Megan Condis is an assistant professor of game studies at Texas Tech University. Her book, Gaming Masculinity: Trolls, Fake Geeks, and the Gendered Battle for Online Culture, was published in 2018 by the University of Iowa Press.
My research, broadly speaking, investigates the ways that technologies come to be read as signifiers of specific racialized, gendered, and sexualized identities. I intend both to help scholars think through the ways that technologies are used to discipline our identities and to help engineers and developers imagine how they might create technologies that are read and deployed in new and liberating ways. For example, my book, Gaming Masculinity: Trolls, Fake Geeks, and the Gendered Battle for Online Culture (University of Iowa Press, 2018), argues that the proliferation of gendered narratives in and around video game culture has produced a meta-game of masculine performance that one must play to be considered a hardcore gamer. And yet, in spite of all this, women and queer gamers, who have recently begun entering into the subculture in huge numbers, find ways to bend the rules of this game of masculinity, creating ruptures that allow for alternative modes of play. My current research project also investigates how technologies become gendered and how gender is technologized. Designing Women: Sex Bots, Virtual Secretaries and Other Gendered Constructions will be partly a historical study and partly a work of cultural critique. The first half of the book will chart the gendered dynamics of the workplaces in which computing technologies were born and where software is developed today. For example, I chronicle the lives of female phone and radio operators who inspired the feminine voices of personal assistants like Apple's Siri, Microsoft's Cortana, and Amazon's Alexa, as well as the stories of the black female human “computers” at NASA who helped put John Glenn into space. The second half will look at famous depictions of artificial intelligences in popular culture, from the friendly, helpful AIs seen in movies like Weird Science, to the romantic robots in the Japanese manga Chobits, to the rouge systems that run amok in the PC games System Shock and Portal. Finally, I will look at meta-narratives about the reasons why we choose to give gender to our machines like the 2013 film Her and the PC game Hate Plus, each of which deals with the possibility of forming romantic connections with a piece of software.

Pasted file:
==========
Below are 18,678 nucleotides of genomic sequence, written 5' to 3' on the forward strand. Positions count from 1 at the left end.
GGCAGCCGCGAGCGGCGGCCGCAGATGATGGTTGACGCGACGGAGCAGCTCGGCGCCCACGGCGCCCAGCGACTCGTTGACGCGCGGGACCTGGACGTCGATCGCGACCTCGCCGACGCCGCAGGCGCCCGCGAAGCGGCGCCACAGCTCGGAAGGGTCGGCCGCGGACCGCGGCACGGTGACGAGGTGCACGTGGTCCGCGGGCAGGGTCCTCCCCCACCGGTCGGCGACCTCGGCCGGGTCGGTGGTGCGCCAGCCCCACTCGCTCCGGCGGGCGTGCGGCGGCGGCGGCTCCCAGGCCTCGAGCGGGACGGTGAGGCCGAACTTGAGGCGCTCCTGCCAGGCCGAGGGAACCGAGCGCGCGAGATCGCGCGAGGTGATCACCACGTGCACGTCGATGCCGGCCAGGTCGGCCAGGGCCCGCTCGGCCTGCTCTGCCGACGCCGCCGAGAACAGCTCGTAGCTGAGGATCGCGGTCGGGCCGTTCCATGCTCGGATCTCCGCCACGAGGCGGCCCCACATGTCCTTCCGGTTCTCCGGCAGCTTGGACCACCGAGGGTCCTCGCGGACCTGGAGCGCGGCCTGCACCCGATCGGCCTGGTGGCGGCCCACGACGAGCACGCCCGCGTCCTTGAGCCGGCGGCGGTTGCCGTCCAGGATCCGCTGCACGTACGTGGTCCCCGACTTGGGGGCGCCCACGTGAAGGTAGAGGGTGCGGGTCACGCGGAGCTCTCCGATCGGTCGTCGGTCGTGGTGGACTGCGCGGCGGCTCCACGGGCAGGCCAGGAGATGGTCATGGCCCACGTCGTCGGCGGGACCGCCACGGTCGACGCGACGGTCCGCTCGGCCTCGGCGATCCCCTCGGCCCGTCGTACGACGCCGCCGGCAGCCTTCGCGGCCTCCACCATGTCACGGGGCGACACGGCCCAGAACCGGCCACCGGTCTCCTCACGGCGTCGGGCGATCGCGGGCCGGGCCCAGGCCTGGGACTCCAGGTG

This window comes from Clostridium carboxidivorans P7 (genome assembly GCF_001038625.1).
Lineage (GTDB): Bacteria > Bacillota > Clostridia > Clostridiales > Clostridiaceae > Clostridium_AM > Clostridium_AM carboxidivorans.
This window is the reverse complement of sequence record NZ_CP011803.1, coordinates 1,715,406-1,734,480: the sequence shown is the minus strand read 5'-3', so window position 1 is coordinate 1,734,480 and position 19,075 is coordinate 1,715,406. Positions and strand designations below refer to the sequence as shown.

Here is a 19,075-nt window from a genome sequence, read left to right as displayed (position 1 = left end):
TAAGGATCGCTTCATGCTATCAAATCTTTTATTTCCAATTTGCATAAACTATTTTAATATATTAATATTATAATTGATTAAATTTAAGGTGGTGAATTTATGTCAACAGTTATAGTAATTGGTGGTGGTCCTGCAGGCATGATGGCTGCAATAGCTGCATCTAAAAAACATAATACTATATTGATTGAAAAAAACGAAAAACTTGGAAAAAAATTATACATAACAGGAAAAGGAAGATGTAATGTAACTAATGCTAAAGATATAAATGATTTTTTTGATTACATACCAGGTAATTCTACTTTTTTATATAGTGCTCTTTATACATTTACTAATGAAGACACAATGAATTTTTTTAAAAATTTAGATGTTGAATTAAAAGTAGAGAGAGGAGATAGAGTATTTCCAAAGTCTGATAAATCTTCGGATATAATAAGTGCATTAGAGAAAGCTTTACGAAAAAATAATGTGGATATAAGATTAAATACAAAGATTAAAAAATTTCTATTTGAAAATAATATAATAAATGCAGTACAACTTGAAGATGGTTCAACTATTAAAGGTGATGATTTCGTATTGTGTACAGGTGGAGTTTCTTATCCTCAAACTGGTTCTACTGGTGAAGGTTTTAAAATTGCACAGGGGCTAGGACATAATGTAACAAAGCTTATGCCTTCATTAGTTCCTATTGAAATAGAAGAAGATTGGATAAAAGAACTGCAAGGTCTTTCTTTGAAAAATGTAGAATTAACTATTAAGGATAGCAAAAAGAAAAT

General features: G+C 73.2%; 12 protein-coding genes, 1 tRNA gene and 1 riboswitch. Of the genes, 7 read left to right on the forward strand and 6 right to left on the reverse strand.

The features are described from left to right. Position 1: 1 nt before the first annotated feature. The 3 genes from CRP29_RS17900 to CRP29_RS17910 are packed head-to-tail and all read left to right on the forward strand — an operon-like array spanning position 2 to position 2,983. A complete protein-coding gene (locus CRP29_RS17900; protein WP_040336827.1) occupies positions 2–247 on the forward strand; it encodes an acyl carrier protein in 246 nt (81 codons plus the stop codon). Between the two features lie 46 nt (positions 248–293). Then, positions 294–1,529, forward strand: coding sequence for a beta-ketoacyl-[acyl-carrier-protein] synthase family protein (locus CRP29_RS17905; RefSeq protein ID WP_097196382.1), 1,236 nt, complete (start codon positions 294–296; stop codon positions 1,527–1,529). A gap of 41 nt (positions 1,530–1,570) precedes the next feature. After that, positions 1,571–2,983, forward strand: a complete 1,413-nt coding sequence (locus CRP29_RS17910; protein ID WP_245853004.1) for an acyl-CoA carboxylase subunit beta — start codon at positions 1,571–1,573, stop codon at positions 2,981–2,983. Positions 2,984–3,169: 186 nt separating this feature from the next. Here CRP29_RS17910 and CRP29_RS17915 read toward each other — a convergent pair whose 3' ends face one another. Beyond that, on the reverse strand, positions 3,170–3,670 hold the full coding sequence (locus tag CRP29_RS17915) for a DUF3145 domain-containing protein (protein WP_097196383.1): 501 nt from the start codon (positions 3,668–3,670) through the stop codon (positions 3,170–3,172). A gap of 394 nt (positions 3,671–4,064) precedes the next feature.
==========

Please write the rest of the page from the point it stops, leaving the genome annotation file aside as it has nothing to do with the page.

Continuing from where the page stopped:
I use qualitative methods to examine interactive media through the lens of feminist and queer theory. I also design original games, available for free athttps://megancondis.itch.io/
- Game Studies
- New Media
- Gender and Sexuality
- Popular Culture
- Gaming Masculinity: Trolls, Fake Geeks, and the Gendered Battle for Online Culture. University of Iowa Press: 2018.
- “Fantasizing about the Apocalypse: A Review of Fallout 4.” Resilience: A Journal of the Environmental Humanities, vol. 4, no. 2-3, 2017, pp. 185-190.
- “Playing the Game of Literature: Ready Player One, the Game of Masculinity, and the Geeky Canon.” The Journal of Modern Literature, vol. 39, no. 2, 2016, pp. 1-19.
- “No Homosexuals in Star Wars?: BioWare, Gamer Identity, and the Politics of Privilege in a Convergence Culture.” Convergence: The International Journal of Research into New Media Technologies, vol. 21, no. 1, 2015, pp. 198-212.
- Game Studies
- Film Studies
- Popular Culture
Leadership & Awards
Named an Exemplary Diversity Scholar by the National Center for Institutional at the University of Michigan.
College of Media & Communication
AddressTexas Tech University, Box 43082, Lubbock, TX 79409